Thursday, November 18, 2010
Christian oppression rising in Islamic nations
And, Muslims are not pleased.
Yesterday, the Assyrian International News Agency posted Mr. Mauro’s story about the rise in persecution against Christians in Islamic countries.
He describes the recent attacks in Baghdad and how they are just the latest episode in the sad persecution of the Iraqi Christian community. Pakistan, the Palestinian territories, Iran, Azerbaijan and other Muslim countries are reporting an escalation in persecution as well. A member of the Central Council of Iranian Churches claims that about one Christian is arrested per week on average now.
The motivation for this increased persecution, says Mr. Mauro, is a desire to stop the conversion of Muslims. It is estimated that before the Islamic Revolution of 1979, the number of Christians in Iran numbered in the low hundreds. This month, Ayatollah Khamenei publicly called the "network of house churches" a threat to Islam.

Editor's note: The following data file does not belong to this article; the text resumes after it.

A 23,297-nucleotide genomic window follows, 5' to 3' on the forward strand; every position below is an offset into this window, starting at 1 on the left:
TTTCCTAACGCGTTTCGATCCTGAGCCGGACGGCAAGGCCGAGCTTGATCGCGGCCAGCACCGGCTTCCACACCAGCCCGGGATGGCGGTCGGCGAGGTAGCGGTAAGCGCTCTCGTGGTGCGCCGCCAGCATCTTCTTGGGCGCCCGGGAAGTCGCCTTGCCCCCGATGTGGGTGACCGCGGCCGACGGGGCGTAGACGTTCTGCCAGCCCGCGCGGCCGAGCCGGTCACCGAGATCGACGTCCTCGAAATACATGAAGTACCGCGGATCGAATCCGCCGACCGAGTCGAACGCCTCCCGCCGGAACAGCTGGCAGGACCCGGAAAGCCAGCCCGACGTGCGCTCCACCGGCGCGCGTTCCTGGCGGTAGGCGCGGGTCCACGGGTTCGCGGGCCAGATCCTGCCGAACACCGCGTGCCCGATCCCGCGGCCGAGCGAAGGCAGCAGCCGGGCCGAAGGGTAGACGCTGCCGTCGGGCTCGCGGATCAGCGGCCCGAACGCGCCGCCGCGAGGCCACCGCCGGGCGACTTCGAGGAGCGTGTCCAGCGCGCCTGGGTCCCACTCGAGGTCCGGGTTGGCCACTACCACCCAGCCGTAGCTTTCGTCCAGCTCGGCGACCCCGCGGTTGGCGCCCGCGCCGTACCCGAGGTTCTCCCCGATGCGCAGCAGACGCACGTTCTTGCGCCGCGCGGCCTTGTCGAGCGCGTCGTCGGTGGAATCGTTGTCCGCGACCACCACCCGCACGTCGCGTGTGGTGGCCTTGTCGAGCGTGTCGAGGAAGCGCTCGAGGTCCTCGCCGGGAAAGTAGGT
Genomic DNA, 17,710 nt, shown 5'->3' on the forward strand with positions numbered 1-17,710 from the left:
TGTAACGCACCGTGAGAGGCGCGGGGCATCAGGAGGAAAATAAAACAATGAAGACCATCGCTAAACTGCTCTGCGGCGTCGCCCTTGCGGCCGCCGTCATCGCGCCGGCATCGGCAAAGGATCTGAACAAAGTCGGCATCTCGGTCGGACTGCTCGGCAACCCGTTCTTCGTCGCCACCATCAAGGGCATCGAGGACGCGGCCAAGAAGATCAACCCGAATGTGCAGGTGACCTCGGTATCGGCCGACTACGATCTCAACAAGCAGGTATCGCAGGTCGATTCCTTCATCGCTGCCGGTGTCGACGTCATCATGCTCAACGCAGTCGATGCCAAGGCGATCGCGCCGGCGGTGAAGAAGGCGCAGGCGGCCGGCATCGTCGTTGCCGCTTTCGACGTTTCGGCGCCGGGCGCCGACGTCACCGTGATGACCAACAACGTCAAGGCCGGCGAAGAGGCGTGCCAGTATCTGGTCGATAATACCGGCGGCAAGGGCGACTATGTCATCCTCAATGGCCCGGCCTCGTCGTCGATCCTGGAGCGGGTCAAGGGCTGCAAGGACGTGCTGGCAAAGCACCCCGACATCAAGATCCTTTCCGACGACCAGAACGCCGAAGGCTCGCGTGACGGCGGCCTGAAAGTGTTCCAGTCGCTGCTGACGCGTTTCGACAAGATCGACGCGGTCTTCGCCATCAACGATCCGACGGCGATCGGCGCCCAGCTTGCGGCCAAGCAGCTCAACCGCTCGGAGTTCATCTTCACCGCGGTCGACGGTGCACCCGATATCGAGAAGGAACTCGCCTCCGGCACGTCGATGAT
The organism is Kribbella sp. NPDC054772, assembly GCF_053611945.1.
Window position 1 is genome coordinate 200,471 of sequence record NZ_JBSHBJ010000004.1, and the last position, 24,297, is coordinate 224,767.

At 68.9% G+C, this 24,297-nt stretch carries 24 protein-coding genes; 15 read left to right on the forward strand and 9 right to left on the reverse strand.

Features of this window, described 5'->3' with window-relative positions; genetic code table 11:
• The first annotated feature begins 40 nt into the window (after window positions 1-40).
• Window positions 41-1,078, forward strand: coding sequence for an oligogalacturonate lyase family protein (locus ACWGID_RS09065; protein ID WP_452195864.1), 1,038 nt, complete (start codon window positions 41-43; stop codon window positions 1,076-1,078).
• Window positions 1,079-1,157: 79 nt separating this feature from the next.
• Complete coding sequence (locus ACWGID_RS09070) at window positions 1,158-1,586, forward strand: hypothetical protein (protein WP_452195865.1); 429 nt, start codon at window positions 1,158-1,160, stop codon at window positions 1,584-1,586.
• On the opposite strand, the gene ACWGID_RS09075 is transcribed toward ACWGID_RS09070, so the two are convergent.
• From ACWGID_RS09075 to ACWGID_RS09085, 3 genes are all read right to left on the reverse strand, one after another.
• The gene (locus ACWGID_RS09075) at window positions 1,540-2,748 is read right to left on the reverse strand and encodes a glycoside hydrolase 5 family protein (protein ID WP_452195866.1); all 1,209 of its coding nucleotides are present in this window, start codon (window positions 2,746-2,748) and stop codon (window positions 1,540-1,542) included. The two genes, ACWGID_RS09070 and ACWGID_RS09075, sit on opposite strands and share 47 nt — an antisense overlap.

Todd Nettleton, the director of media development for VOM-USA, told Frontpage that the church in Iran is growing at a phenomenal rate: "The thing to realize about Iran is that the 'man on the street' equates the government with Islam. It is the mullahs, after all, that are in charge of the country," Nettleton said. “So failure, injustice and corruption in the government are seen as failure, injustice and corruption in Islam itself, which is creating a populace that is very open to other ideas, including the gospel message of Jesus Christ.
The irony? The increased oppression of Christians in the Islamic world is a sign of success. If they weren't effective, such government measures against Christians would not be necessary. The political shifts, like those related to terrorism and democracy, are making the headlines, but a potentially decisive religious shift is also underway and the world could look very different in the coming decades because of it.
You can read Mr. Mauro's story in entirety by visiting the Assyrian International News Agency.